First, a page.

Wimbledon 2013: Rivals Andy Murray and Novak Djokovic are old friends – but not today

The Wimbledon finalists have known each other since they were 12, but now that they are the world's No 1 and No 2 players, that closeness has been put on hold

Wimbledon

Andy Murray and Novak Djokovic first met at an under-12s tournament in the south of France, became friends and rivals as they came up through the junior ranks and continued their friendship in their early days as senior professionals. They occasionally joined forces in doubles and even played football against each other when the opportunities arose.

These days, as the world's top two players, the relationship between Murray and Djokovic is different. When the Scot and the Serb go on to Centre Court to contest this afternoon's Wimbledon final they will do so as the sport's biggest rivals. This is their third meeting in a Grand Slam final in the last 10 months. The recent score currently stands at one win apiece.

Murray has been achieving some of his biggest career goals in the last year – including winning Olympic gold and his first Grand Slam title – and Djokovic now stands in the way of his last two big targets, Wimbledon and the world No 1 ranking. It is no wonder that the days of a cosier, warmer relationship are in the past.

"I think we have a professional friendship now," Murray said as he looked forward to his 19th career meeting with his contemporary. "When we were younger it was more friendly. I still message him sometimes and we've spent a lot of time discussing various issues within tennis and doing what I think was best for the sport, but I don't think it goes more than that right now.

"I would hope that when we finish playing it will be different. But it's just hard because playing in big, big matches, with a lot on the line, you can't be best of friends."

The careers of the two men, who were born just a week apart, have often run along parallel lines. Murray was the more successful junior (Djokovic made the Australian Open boys' final, Murray won the US Open title), while Djokovic made the earlier breakthroughs at senior level.

The Serb was the first to win at Masters Series level (in 2007) and at Grand Slam level (2008). Djokovic has won six Grand Slam titles from 10 finals, while Murray has won just one from six.

If Murray's victories-to-finals ratio is well down on Djokovic's, there are, nevertheless, reasons to believe that the Scot has an outstanding chance today of ending his country's 77-year wait for a male Wimbledon singles champion.

Since losing to Roger Federer in last year's final here Murray has won Olympic gold and claimed his maiden Grand Slam title at last year's US Open. Those successes have brought greater self-belief and confidence.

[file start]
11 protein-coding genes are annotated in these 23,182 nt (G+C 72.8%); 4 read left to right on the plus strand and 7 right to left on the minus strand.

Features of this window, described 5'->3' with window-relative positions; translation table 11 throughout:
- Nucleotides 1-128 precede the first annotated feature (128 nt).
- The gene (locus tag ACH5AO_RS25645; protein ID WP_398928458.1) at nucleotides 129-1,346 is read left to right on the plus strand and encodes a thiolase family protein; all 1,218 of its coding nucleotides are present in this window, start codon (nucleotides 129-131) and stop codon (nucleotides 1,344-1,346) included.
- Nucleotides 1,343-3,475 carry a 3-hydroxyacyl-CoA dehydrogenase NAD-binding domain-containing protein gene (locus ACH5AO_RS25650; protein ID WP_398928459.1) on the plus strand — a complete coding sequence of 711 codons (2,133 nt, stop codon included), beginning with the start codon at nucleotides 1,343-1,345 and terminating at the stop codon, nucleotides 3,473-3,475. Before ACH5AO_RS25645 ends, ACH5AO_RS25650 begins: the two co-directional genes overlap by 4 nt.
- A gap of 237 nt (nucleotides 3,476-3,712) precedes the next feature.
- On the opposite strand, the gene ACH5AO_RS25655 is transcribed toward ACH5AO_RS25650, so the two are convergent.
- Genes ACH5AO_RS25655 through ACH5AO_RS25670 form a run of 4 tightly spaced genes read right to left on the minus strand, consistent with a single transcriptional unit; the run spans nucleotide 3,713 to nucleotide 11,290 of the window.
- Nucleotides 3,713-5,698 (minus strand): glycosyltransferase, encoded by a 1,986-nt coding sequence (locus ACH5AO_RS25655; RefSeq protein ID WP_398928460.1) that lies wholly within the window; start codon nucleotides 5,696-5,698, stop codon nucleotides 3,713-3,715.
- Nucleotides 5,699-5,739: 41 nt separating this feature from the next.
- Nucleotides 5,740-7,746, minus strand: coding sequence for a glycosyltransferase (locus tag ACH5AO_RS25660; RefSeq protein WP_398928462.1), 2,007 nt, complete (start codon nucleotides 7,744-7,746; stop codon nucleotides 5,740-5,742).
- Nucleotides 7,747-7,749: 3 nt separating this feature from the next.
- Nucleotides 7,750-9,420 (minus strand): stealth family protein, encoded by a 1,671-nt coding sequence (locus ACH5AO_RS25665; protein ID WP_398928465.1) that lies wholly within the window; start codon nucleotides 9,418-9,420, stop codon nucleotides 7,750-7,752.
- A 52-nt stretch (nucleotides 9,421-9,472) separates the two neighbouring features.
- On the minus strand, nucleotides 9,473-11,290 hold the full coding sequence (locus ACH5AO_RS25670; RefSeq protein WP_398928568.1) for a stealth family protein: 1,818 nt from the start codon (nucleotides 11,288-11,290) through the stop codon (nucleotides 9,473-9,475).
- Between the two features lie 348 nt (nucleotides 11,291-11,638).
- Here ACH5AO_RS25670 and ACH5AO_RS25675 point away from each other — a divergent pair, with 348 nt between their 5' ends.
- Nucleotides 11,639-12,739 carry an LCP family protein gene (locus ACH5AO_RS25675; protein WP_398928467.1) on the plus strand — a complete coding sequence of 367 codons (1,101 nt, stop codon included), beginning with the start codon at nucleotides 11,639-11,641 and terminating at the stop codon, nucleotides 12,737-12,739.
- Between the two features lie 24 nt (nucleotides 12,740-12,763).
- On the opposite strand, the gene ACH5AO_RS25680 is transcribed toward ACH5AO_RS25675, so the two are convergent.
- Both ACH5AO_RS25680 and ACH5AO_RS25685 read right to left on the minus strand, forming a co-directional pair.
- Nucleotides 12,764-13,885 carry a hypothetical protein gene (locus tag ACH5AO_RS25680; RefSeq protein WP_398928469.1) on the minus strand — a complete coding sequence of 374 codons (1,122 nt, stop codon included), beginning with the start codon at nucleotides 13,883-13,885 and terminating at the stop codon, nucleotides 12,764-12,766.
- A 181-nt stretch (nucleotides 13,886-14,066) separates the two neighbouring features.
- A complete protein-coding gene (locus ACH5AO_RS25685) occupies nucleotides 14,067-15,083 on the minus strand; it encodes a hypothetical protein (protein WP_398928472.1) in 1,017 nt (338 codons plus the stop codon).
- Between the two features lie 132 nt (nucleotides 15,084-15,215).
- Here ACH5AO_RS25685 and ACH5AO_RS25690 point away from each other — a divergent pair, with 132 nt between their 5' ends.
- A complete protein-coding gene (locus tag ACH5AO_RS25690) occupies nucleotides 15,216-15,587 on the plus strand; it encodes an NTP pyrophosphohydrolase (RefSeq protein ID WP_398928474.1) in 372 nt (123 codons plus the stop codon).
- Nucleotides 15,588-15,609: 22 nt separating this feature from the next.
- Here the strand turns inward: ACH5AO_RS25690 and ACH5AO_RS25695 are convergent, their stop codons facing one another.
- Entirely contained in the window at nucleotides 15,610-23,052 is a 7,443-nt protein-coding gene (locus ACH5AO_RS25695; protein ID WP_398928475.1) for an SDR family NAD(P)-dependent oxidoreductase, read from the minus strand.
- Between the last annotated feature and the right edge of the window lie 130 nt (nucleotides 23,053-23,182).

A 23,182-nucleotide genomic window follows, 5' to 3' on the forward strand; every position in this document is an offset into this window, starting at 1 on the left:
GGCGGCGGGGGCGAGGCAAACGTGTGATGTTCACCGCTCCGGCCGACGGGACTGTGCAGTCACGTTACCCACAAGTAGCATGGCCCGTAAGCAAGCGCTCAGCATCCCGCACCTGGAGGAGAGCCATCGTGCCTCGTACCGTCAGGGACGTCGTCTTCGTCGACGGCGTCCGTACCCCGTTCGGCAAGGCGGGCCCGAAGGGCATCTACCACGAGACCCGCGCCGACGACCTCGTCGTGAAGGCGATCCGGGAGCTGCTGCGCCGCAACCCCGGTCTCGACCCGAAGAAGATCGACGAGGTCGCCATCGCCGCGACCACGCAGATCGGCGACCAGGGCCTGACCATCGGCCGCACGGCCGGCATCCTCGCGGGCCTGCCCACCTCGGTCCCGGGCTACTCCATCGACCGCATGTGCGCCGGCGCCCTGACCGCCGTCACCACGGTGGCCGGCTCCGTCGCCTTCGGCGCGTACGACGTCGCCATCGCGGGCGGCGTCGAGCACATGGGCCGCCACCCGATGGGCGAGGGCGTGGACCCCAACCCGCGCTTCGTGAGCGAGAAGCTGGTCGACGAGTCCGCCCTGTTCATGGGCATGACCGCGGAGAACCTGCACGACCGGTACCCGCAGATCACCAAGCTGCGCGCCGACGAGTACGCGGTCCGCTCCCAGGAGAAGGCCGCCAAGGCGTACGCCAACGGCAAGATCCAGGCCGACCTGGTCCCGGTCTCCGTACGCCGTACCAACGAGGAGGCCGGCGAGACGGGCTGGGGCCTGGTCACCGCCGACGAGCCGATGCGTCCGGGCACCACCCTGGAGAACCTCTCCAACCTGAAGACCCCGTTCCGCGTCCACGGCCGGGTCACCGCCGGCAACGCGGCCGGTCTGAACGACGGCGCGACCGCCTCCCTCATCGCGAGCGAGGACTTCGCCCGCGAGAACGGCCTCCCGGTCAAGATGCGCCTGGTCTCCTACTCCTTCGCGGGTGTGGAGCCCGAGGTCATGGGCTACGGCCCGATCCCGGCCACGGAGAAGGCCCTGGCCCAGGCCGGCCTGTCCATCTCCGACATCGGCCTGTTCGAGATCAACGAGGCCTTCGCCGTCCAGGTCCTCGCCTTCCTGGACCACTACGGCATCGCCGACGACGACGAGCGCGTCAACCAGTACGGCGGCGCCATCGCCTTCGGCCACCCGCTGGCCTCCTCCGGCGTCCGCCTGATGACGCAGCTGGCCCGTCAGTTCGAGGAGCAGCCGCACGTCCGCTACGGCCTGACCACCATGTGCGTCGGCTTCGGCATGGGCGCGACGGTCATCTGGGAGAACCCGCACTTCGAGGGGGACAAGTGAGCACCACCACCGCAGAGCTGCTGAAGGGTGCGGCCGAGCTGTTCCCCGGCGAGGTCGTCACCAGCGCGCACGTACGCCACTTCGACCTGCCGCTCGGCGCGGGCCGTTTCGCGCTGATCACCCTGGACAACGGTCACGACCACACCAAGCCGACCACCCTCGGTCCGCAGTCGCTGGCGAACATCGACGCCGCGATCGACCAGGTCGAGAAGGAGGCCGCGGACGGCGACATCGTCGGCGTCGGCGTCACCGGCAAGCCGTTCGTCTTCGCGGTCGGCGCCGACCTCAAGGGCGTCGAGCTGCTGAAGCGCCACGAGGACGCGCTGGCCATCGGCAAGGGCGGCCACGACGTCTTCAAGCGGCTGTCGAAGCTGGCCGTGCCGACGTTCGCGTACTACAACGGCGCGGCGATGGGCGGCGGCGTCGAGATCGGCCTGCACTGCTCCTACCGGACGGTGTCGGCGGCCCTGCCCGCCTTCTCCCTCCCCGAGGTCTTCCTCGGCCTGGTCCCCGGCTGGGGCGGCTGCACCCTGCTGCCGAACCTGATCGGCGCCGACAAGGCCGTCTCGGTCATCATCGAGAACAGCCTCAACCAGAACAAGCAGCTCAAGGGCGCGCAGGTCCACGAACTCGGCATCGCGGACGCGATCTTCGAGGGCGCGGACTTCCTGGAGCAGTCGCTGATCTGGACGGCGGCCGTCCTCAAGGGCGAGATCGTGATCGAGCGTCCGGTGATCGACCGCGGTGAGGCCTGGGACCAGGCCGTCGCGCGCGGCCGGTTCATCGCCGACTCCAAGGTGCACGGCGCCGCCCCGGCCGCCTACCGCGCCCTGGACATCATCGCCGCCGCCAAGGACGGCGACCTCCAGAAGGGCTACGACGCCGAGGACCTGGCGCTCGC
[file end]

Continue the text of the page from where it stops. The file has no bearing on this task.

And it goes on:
"I definitely feel calmer today than I did on the Saturday last year," Murray said yesterday during a break from a training session on the practice courts at Aorangi Park. "Hopefully when I get on the court tomorrow I will be a bit fresher mentally. Sometimes nerves and stress can take a bit out of you physically, so the calmer you can stay in the next 24 hours or so will help as well."

Murray can also take into the match the memory of his only meeting with Djokovic on grass, a straight-sets victory in last year's Olympic semi-finals.

Asked whether he saw that match as the best form guide, Murray said: "We've played so many points, so many close sets, so many long rallies that I don't know exactly what it will be that makes the difference – whether it is a match, or a few points or just years of information gathered against each other. But having played against him and won against him on grass will help me. I know what worked against him at the Olympics."

Judging on recent form, it will be an immensely physical contest. Murray won in New York last summer after five sets and nearly five hours; Djokovic won after three hours and 40 minutes in four sets in Melbourne in January. Both men are phenomenal athletes and have similar games, based on their athleticism and all-round consistency.

"I think there are some similarities there," Murray said. "Both of us return well. That's probably the strongest part of our games. Both of us play predominantly from the baseline. We both move well, but a different sort of movement. He's extremely flexible and he slides more into shots even on the courts here. He's quite a bit lighter than me. I'd say I probably move with more power."

Murray sees the physical side as Djokovic's greatest strength. "He's extremely fit physically and that's why he's able to fight until the last point of every match. He never really has any let-downs physically, which he used to when he was younger."

How did Murray feel being so close to achieving the goal of almost every tennis player? "The closer you get to it the more you are obviously going to think about it, but the most important thing is that you aren't looking ahead," Murray said. "At no stage of the match can you get too ahead of yourself. Against most players that is dangerous. Against someone like Novak that is even more dangerous, because he is extremely fit and doesn't give anything away. I am going to need to earn every point tomorrow."

Asked what he might have wanted to ask Perry if the last British male singles champion here was still alive, Murray said he had never thought about it before. Nevertheless, it was good to know that the Scot maintains his sense of humour even at such a momentous time of his career. When asked what he thought Perry might have wanted to ask him, Murray replied, as quick as a flash: "Why are you not wearing my kit?"

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